The pen of William Shakespeare has been a wonderful source of material for the arts, not least the creators of opera.
A prominent figure amongst these was Guiseppe Verdi who completed three operas based on plays by the Bard – the first being Macbeth in 1847, followed by Otello in 1887 and Falstaff in 1893 – and it’s Macbeth which Nice Opera is to stage this month in a new co-production with the Théâtre Anthéa d’Antibes and Opéra de Saint-Etienne.
An opera in four acts, Macbeth was written for the Teatro della Pergola in Florence, and has a libretto by Francesco Maria Piave, with additions contributed by Andrea Maffei. Shakespeare’s play had at that stage yet to be performed in Italy, and although Verdi had read it many times – translated into Italian – he’d not seen a performance prior to composing the opera. The political slant of Macbeth did, however fascinate Verdi, active as he was in the Italian Risorgimento – the 19th century social and political movement and its role in the unification of Italy. The underlying themes of political corruption and tyrannical rule in Macbeth appealed to him. The story on which it is based struck its audiences as odd, though – an opera without a love affair! Nevertheless, Macbeth premiered at the Teatro della Pergola on 14th March, 1847, and was a huge success.
A second version was staged by the Théâtre Lyrique de Paris on 19th April, 1865.
The opera tells of Macbeth’s desire to become King of Scotland, and how he is persuaded by his fiercely ambitious wife to commit a series of murders to achieve his aims. He is consumed with remorse, however, and haunted by the ghost of one of his victims, Banquo, particularly as he recalled that the witches who had prophesied that he would become king, had also prophesied that Banquo’s line would endure and reign. Lady Macbeth descends into madness and ultimately death, having fiercely tried to wash blood off her hands during sleepwalking. Macduff, having been loyal to King Duncan, and having become suspicious of Macbeth after finding the body of the King, consequently conspires with Duncan’s son Malcolm to kill Macbeth.
The title role in Macbeth is sung by Slovak baritone Dalibor Jenis who makes frequent guest appearances at the Hamburgische Staatsoper, the Wiener Staatsoper, the Royal Opera House, Covent Garden, and at the Opéra National de Paris. Mr Jenis most recently appeared in Puccini’s Tosca in Bologna and in Verdi’s Rigoletto with Opera Lyon and at the Opera Festival in Lyon. Following this appearance in Nice, he will be seen in two more Verdi operas – Otello in Brno and La Traviata in Seville.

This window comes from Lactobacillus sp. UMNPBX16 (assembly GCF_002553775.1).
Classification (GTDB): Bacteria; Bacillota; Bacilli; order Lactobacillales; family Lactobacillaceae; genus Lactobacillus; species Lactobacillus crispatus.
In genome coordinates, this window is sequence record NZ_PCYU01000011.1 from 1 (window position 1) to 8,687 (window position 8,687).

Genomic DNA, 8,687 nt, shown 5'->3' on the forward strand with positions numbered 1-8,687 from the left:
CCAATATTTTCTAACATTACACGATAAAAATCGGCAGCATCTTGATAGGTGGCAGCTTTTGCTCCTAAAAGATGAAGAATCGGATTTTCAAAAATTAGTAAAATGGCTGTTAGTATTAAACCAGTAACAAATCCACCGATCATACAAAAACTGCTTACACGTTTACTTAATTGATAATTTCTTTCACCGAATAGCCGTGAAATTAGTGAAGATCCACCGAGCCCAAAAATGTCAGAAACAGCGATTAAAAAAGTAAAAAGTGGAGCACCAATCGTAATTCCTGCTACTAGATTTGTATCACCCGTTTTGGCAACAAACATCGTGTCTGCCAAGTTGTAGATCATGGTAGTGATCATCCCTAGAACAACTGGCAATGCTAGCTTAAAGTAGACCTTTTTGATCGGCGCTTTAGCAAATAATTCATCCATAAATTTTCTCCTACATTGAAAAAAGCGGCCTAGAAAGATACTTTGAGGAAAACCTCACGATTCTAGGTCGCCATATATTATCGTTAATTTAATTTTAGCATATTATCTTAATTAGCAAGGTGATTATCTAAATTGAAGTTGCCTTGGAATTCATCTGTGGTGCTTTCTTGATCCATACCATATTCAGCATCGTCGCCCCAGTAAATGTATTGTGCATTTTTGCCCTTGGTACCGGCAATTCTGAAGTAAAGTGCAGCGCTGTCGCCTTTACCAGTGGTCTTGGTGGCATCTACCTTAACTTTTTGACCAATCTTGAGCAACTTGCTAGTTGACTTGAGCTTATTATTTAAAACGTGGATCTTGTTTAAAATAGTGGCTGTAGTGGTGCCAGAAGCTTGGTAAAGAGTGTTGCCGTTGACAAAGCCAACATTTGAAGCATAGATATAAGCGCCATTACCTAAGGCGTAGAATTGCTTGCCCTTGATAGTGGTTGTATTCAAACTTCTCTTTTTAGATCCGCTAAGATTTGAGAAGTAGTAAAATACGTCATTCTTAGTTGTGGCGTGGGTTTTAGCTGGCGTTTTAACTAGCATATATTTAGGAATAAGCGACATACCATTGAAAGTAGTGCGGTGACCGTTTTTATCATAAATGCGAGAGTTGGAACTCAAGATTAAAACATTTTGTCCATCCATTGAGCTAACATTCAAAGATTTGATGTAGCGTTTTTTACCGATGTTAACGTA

Italian soprano Silvia Dalla Benetta sings Lady Macbeth in this production. A highly regarded soprano in the dramatic coloratura repertoire, Silvia Dalla Benetta is also known for her interpretation of Rossini’s dramatic roles. This year she celebrates the 30th anniversary of her career, having sung for the first time the role of Cleopatra in Handel’s Julius Caesar in Pisa. Following this appearance in Nice, she will again sing Lady Macbeth for Nice Opera in Antibes, and in September she takes the role of Leonora in Verdi’s Il trovatore at the Festival Verdi, Teatro Magnanin Fidenza.
Macduff is sung by Italian tenor Samuele Simoncini who has previously performed at the Arena di Verona and in the opera houses of Florence, Cremona, Parma, Berlin, Modena, Turin and with Israeli Opera. Roles in his repertoire include Rinuccio in Puccini’s Gianni Schicchi, Luigi in his Il tabarro, Calaf in Turandot, Manrico in Il trovatore, Radames in Verdi’s Aida and Ismaele in his Nabucco, Turiddu in Mascagni’s Cavalleria rusticana and Canio in Pagliacci, and Don Jose in Bizet’s Carmen.
Italian bass Giacomo Prestia takes the role of Banquo. He performs in major opera houses such as Teatro alla Scala, Maggio Musicale Fiorentino, Opéra National de Paris, Wiener Staatsoper, Opernhaus Zurich, Teatro Real de Madrid, Liceu de Barcelona, Staatsoper Unter den Linden and Deutsche Oper Berlin, Teatro Colón de Buenos Aires, Teatro Comunale in Bologna, San Carlo in Naples and Teatro Regio di Parma. Following this performance in both Nice and Antibes, he will appear in a staged version of Dusapin’s Il viaggio di Dante at the Aix en Provence Festival in July with the Paris National Opera.
Daniele Callegari, Chief Principal Conductor of the Nice Philharmonic, leads the Nice Philharmonic Orchestra and Chorus of Opéra Nice Côte d’Azur. He has a particular interest in 20th century Italian operas and has conducted in some of the most prestigious concert halls in the world, such as Carnegie Hall, the Concertgebouw in Amsterdam, the Bayerische Staatsoper in Munich, the Deutsche Oper and the Staatsoper in Berlin, Teatro alla Scala, Israeli Opera in Tel Aviv, La Monnaie in Brussels, Gran Teatre del Liceu in Barcelona, La Fenice in Venice, Metropolitan Opera, Opèra de Monte-Carlo, Opèra Bastille in Paris and the Wiener Staatsoper.
Lighting for this production is by Daniel Benoin, décor by Jean-Pierre Laporte, costumes by Nathalie Bérard-Benoin and video by Paulo Correia.
Macbeth runs at Nice Opera on 20th, 24th and 26th May at 20:00 and on 22nd May at 15:00. Tickets may be reserved here.
Lead image courtesy Opéra de Nice Côte d’Azur